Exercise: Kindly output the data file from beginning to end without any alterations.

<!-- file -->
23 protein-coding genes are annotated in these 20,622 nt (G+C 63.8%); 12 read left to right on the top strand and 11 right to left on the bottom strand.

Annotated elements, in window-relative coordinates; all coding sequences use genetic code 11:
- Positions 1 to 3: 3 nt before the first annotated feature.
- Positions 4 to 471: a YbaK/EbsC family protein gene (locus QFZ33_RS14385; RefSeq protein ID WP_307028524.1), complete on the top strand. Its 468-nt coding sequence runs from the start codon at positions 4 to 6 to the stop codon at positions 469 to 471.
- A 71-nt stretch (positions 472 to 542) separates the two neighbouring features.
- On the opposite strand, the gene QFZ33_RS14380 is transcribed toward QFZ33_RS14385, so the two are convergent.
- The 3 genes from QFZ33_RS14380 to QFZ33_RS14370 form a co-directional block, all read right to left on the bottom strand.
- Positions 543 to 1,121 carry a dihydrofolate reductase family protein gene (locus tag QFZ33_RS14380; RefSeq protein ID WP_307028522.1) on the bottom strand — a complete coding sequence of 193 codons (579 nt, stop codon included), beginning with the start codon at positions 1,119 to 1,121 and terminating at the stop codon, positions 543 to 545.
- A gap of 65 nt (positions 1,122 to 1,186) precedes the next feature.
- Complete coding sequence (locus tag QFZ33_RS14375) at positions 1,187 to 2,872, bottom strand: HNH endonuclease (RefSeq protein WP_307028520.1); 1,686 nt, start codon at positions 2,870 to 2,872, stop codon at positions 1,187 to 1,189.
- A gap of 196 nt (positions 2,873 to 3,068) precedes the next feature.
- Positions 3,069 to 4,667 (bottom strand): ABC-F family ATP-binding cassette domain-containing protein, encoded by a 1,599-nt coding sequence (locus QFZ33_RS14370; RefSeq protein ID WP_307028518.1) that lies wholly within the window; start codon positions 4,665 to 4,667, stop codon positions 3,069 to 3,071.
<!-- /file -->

23 protein-coding genes are annotated in these 20,622 nt (G+C 63.8%); 12 read left to right on the top strand and 11 right to left on the bottom strand.

Annotated elements, in window-relative coordinates; all coding sequences use genetic code 11:
- Positions 1 to 3: 3 nt before the first annotated feature.
- Positions 4 to 471: a YbaK/EbsC family protein gene (locus QFZ33_RS14385; RefSeq protein ID WP_307028524.1), complete on the top strand. Its 468-nt coding sequence runs from the start codon at positions 4 to 6 to the stop codon at positions 469 to 471.
- A 71-nt stretch (positions 472 to 542) separates the two neighbouring features.
- On the opposite strand, the gene QFZ33_RS14380 is transcribed toward QFZ33_RS14385, so the two are convergent.
- The 3 genes from QFZ33_RS14380 to QFZ33_RS14370 form a co-directional block, all read right to left on the bottom strand.
- Positions 543 to 1,121 carry a dihydrofolate reductase family protein gene (locus tag QFZ33_RS14380; RefSeq protein ID WP_307028522.1) on the bottom strand — a complete coding sequence of 193 codons (579 nt, stop codon included), beginning with the start codon at positions 1,119 to 1,121 and terminating at the stop codon, positions 543 to 545.
- A gap of 65 nt (positions 1,122 to 1,186) precedes the next feature.
- Complete coding sequence (locus tag QFZ33_RS14375) at positions 1,187 to 2,872, bottom strand: HNH endonuclease (RefSeq protein WP_307028520.1); 1,686 nt, start codon at positions 2,870 to 2,872, stop codon at positions 1,187 to 1,189.
- A gap of 196 nt (positions 2,873 to 3,068) precedes the next feature.
- Positions 3,069 to 4,667 (bottom strand): ABC-F family ATP-binding cassette domain-containing protein, encoded by a 1,599-nt coding sequence (locus QFZ33_RS14370; RefSeq protein ID WP_307028518.1) that lies wholly within the window; start codon positions 4,665 to 4,667, stop codon positions 3,069 to 3,071.